The driven molecular-dynamics (DMD) method, recently proposed by Bowman, Zhang, and Brown [J. Chem. Phys. 119, 646 (2003)], has been implemented into the TINKER molecular modeling program package. The DMD method yields frequencies and normal modes without evaluation of the Hessian matrix. It employs an external harmonic driving term that can be used to scan the spectrum and determine resonant absorptions. The molecular motions, induced by driving at resonant frequencies, correspond to the normal-mode vibrations. In the current work we apply the method to a 20-residue protein, Trp-cage, that has been reported by Neidigh, Fesinmeyer, and Andersen [Nature Struct. Biol. 9, 425 (2002)]. The structural and dynamical properties of this molecule, such as B-factors, root-mean square fluctuations,anisotropies, vibrational entropy, and cross-correlations coefficients, are calculated using the DMD method. The results are in very good agreement with ones calculated using standard normal-mode analysis method. Thus, the DMD method provides a viable alternative to the standard Hessian-based method and has considerable potential for the study of large systems, where the Hessian-based method is not feasible.
The complete angular momentum distributions and vector correlation coefficients (orientation and alignment) of ground-state Cl(2P3/2) and excited-state Cl(2P1/2) atoms resulting from the photodissociation of HCl have been computed as a function of photolysis energy. Results for the corresponding H atom partner are also calculated and demonstrate that the H-atom produced is highly spin polarized. The theoretical results are determined using a time-dependent wave packet treatment of the dissociation dynamics based on ab initio potential energy curves, spin−orbit couplings, and dipole moments that have been reported previously [Alexander, M. H.; Pouilly, B.; Duhoo, T. J. Chem. Phys. 1993, 99, 1752]. The theoretical orientation and alignment parameters, (p), that describe the coherent and incoherent contributions to the angular momentum distributions from the multiple dissociative states accessed by parallel and perpendicular transitions, are compared to experimental measurements made at 193 nm and excellent agreement is obtained. Theoretical predictions of the (p) parameters for the isotopically substituted species DCl, for which no experiments have yet been carried out, are reported and contrasted to the analogous HCl results. The results for the H atom spin polarizations are discussed in the context of three static models whose strengths and limitations are highlighted.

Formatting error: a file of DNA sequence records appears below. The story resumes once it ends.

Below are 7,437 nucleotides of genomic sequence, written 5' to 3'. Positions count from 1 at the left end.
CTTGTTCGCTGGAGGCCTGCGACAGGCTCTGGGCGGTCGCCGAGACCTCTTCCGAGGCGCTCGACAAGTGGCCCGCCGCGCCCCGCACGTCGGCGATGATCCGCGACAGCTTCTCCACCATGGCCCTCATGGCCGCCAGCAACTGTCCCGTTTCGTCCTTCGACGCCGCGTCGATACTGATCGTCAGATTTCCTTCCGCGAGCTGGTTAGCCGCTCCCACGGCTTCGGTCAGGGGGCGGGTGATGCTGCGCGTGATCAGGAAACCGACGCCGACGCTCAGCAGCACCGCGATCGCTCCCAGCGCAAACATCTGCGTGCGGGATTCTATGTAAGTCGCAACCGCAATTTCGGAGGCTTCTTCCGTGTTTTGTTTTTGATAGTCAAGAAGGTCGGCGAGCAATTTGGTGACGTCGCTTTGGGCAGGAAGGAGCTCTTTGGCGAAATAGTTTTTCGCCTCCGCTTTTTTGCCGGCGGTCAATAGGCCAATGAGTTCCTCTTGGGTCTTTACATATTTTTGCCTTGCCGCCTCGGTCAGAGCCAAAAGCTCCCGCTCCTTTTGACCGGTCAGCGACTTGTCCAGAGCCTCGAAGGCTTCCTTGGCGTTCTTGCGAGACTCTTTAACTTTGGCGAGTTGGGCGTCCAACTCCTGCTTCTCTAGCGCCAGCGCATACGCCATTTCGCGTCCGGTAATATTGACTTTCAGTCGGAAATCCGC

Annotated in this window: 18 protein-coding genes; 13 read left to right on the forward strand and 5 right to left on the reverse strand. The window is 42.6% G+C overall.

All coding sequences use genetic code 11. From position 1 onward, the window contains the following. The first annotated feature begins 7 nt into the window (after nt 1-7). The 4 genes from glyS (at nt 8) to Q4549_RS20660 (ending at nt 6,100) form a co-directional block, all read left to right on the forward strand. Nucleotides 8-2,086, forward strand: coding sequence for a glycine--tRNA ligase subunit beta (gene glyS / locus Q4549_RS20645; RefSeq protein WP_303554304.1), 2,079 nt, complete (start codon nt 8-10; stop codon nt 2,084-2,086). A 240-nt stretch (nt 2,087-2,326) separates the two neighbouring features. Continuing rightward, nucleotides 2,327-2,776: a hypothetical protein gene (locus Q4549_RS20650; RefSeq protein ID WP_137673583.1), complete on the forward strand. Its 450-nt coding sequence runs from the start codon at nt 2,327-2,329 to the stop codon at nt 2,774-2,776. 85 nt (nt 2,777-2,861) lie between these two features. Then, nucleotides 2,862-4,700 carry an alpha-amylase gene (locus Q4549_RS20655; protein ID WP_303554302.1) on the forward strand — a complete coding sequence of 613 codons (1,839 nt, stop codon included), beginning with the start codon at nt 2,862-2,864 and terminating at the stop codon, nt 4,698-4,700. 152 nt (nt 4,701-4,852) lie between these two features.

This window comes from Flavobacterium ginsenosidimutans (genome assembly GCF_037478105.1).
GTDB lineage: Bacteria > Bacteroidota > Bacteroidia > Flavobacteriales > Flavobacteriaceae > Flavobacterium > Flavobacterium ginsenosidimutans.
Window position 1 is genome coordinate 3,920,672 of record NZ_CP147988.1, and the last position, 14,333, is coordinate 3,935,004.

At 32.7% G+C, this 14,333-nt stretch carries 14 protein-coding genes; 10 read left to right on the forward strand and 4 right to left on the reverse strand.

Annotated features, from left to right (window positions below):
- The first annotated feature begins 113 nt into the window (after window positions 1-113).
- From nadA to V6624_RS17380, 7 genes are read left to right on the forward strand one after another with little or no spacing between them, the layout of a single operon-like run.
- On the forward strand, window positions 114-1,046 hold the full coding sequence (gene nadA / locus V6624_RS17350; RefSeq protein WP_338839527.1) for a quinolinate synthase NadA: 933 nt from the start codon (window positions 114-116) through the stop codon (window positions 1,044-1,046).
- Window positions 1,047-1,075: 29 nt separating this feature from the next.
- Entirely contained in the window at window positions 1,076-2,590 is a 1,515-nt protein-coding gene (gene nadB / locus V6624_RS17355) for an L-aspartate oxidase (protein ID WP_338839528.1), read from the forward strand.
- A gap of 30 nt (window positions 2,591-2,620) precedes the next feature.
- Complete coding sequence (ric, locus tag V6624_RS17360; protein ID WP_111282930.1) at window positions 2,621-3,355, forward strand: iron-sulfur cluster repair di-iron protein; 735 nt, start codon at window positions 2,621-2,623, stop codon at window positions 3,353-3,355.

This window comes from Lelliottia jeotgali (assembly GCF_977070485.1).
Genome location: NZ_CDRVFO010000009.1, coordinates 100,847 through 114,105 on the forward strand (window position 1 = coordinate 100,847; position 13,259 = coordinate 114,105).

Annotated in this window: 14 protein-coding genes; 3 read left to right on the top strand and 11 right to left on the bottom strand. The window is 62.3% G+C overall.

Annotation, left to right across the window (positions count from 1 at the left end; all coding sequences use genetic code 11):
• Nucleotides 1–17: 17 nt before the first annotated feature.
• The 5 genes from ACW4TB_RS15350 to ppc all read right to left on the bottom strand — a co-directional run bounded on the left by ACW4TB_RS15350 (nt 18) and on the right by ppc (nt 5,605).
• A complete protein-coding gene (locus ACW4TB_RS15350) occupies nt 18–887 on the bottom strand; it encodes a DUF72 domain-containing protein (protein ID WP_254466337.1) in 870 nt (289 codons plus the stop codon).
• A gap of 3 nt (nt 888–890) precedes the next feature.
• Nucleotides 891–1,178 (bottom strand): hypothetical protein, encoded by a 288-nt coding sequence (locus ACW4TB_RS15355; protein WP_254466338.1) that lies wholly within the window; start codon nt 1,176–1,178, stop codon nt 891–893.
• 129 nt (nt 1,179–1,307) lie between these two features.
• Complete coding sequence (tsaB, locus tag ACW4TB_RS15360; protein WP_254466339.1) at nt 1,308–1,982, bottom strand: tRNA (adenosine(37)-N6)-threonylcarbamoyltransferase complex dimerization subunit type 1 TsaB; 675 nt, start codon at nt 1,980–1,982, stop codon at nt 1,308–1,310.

We report a full dimensional, ab initio based potential energy surface for CH+5. The ab initio electronic energies and gradients are obtained in direct-dynamics calculations using second-order Møller-Plesset perturbation theory with the correlation consistent polarized valence triple zeta basis. The potential energy and the dipole momentsurfaces are fit using novel procedures that ensure the full permutational symmetry of the system. The fitted potential energy surface is tested by comparing it against additional electronic energy calculations and by comparing normal mode frequencies at the three lowest-lying stationary points obtained from the fit againstab initio ones. Well-converged diffusion Monte Carlo zero-point energies,rotational constants, and projections along the CH and HH bond lengths and the tunneling coordinates are presented and compared with the corresponding harmonic oscillator and standard classical molecular dynamics ones. The delocalization of the wave function is analyzed through comparison of the CH+5 distributions with those obtained when all of the hydrogen atoms are replaced by 2H and 3H. The classical dipole correlation function is examined as a function of the total energy. This provides a further probe of the delocalization of CH+5.